Antigen precipitated with trichloroacetic acid (TCA) from P. lutzii exoantigen.

The same volume of exoantigen sample (0.5 ml) was added to 20% TCA and incubated for 30 min under slow stirring at 4°C [27]. The sample was centrifuged (14,000 rpm) for 15 min at 4°C and the supernatant carefully removed. The precipitate consisted of 20 µl. Next, 200 µl of ice-cold acetone was added to the precipitate and the mixture centrifuged (14,000 rpm) for 5 min at 4°C. Finally, the supernatant was removed and the pellet allowed to dry before re-suspension in 100 µl phosphate buffered saline (PBS) to constitute the TCA-precipitate antigen.

Preparation of P. lutzii cell-free antigen (CFA).

CFA corresponds to molecules that are secreted by the fungus across the cell wall, adhere to the surface of the fungus, and then released during antigenic preparation. P. lutzii isolates were grown on SAB (Difco Laboratories) at 35°C for 7 days. The fungal growth was collected from five tubes by gently scraping the surface. The cell mass was suspended in 1 ml of PBS, vortexed for 60 s, and immediately centrifuged at 10,000 g in an Eppendorf tabletop centrifuge for 60 s. The supernatant contained the CFA [28]. Protease inhibitor PMSF (20 mM final concentration) was added to the CFA and finally lyophilized. Before use, each CFA preparation was resuspended in saline. The protein concentration varied between 1220 and 2000 µg/ml. All preparations were tested by ID, ELISA, and Western blot with sera from PCM patients. Control sera, such as positive sera, heterologous sera, and negative sera were also included in the study. The protein contents were determined using the Bradford method [25].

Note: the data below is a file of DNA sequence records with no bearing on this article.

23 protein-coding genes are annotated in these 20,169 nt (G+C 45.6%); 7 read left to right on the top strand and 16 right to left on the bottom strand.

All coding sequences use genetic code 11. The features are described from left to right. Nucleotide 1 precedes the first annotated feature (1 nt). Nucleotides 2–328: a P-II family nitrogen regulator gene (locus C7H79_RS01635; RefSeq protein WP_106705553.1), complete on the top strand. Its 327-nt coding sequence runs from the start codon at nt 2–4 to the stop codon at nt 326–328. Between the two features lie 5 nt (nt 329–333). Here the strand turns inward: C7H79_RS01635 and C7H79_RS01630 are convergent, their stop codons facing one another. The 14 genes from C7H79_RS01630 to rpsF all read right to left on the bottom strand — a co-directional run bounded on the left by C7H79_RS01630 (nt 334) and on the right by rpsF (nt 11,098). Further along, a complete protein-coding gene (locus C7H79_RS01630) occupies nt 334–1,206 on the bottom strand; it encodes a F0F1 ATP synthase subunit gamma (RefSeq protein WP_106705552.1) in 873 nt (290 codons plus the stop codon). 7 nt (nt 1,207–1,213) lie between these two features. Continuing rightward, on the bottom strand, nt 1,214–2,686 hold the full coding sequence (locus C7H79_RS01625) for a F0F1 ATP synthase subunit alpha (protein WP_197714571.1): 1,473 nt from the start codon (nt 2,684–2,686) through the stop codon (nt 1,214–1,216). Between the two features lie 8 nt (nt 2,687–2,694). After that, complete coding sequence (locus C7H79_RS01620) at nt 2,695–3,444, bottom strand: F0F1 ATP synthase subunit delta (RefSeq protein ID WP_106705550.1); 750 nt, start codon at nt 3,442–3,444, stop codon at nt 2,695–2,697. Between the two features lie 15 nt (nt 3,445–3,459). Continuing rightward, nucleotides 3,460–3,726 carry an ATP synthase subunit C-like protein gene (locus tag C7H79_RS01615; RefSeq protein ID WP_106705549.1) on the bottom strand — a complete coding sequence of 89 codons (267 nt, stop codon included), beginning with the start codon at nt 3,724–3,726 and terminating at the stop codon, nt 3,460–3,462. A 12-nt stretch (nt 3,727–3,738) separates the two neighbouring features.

P. brasiliensis exoantigen and gp43 antigen.

For the traditional P. brasiliensis exoantigen preparations (AgPbB339), we used P. brasiliensis B339 isolate as described previously [29]. Purified gp43 antigen was obtained by affinity chromatography of the crude exoantigen of P. brasiliensis-B339 on Sepharose 4B-IgG (Mab17c anti-gp43) (gift of Dr. R. Puccia). Gp43 was eluted from the column using 0.1 M HCl-glycine buffer (pH 2.8) and immediately neutralized with 2 M Tris (pH 9.0). The eluate was freeze-dried, re-dissolved in sodium dodecyl sulphate (SDS) sample buffer, and analyzed by SDS-PAGE.

Immunodiffusion assays

Three millimeters of melted 1% agarose (Sigma A-6877) in PBS was poured onto a glass slide (75×25 mm). The pattern for this micro-ID test consisted of a central well surrounded by six wells, each 3 mm in diameter. The central well located 6 mm (edge-to-edge) from the other wells was filled with the antigen solution. Each slide contained two sets of wells. On each slide the two central wells were filled with 10 µl of antigen. Slides were incubated overnight in a moist chamber at room temperature (20–25°C), and then washed for 1 h in 5% sodium citrate and for 24–48 h in saline. The slides were dried, stained for 5 min with 0.15% Coomassie Brilliant blue (Sigma) in ethanol∶ acetic acid∶ water (4∶2∶4; v∶v), and destained in the solvent mixture alone, when necessary. Precipitation bands were recorded by visual observation [30].